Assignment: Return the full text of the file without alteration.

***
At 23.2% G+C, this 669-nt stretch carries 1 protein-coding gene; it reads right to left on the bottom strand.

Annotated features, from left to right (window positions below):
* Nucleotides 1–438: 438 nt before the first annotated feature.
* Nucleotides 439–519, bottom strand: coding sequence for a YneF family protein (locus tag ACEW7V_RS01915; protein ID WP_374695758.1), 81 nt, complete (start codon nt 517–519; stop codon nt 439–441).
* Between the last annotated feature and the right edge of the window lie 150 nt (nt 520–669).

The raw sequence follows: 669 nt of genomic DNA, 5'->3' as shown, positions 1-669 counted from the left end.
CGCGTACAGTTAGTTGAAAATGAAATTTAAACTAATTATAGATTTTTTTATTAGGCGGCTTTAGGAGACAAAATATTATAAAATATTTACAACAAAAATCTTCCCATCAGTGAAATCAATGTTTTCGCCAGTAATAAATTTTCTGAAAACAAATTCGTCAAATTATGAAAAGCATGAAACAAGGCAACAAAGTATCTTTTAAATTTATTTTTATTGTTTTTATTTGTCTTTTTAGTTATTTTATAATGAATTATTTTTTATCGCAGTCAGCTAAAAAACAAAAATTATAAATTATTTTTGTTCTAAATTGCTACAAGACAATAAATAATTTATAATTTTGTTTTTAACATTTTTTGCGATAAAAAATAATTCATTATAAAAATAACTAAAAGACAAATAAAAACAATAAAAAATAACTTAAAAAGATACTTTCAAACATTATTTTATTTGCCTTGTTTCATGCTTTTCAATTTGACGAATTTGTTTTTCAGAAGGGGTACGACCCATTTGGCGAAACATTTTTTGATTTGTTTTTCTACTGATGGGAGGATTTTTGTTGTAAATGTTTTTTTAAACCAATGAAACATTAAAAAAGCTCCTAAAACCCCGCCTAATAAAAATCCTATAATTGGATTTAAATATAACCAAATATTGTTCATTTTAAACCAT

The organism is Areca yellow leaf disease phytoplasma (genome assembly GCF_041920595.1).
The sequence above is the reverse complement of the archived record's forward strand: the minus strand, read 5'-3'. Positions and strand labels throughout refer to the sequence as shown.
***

At 23.2% G+C, this 669-nt stretch carries 1 protein-coding gene; it reads right to left on the bottom strand.

Annotated features, from left to right (window positions below):
* Nucleotides 1–438: 438 nt before the first annotated feature.
* Nucleotides 439–519, bottom strand: coding sequence for a YneF family protein (locus tag ACEW7V_RS01915; protein ID WP_374695758.1), 81 nt, complete (start codon nt 517–519; stop codon nt 439–441).
* Between the last annotated feature and the right edge of the window lie 150 nt (nt 520–669).

The raw sequence follows: 669 nt of genomic DNA, 5'->3' as shown, positions 1-669 counted from the left end.
CGCGTACAGTTAGTTGAAAATGAAATTTAAACTAATTATAGATTTTTTTATTAGGCGGCTTTAGGAGACAAAATATTATAAAATATTTACAACAAAAATCTTCCCATCAGTGAAATCAATGTTTTCGCCAGTAATAAATTTTCTGAAAACAAATTCGTCAAATTATGAAAAGCATGAAACAAGGCAACAAAGTATCTTTTAAATTTATTTTTATTGTTTTTATTTGTCTTTTTAGTTATTTTATAATGAATTATTTTTTATCGCAGTCAGCTAAAAAACAAAAATTATAAATTATTTTTGTTCTAAATTGCTACAAGACAATAAATAATTTATAATTTTGTTTTTAACATTTTTTGCGATAAAAAATAATTCATTATAAAAATAACTAAAAGACAAATAAAAACAATAAAAAATAACTTAAAAAGATACTTTCAAACATTATTTTATTTGCCTTGTTTCATGCTTTTCAATTTGACGAATTTGTTTTTCAGAAGGGGTACGACCCATTTGGCGAAACATTTTTTGATTTGTTTTTCTACTGATGGGAGGATTTTTGTTGTAAATGTTTTTTTAAACCAATGAAACATTAAAAAAGCTCCTAAAACCCCGCCTAATAAAAATCCTATAATTGGATTTAAATATAACCAAATATTGTTCATTTTAAACCAT

The organism is Areca yellow leaf disease phytoplasma (genome assembly GCF_041920595.1).
The sequence above is the reverse complement of the archived record's forward strand: the minus strand, read 5'-3'. Positions and strand labels throughout refer to the sequence as shown.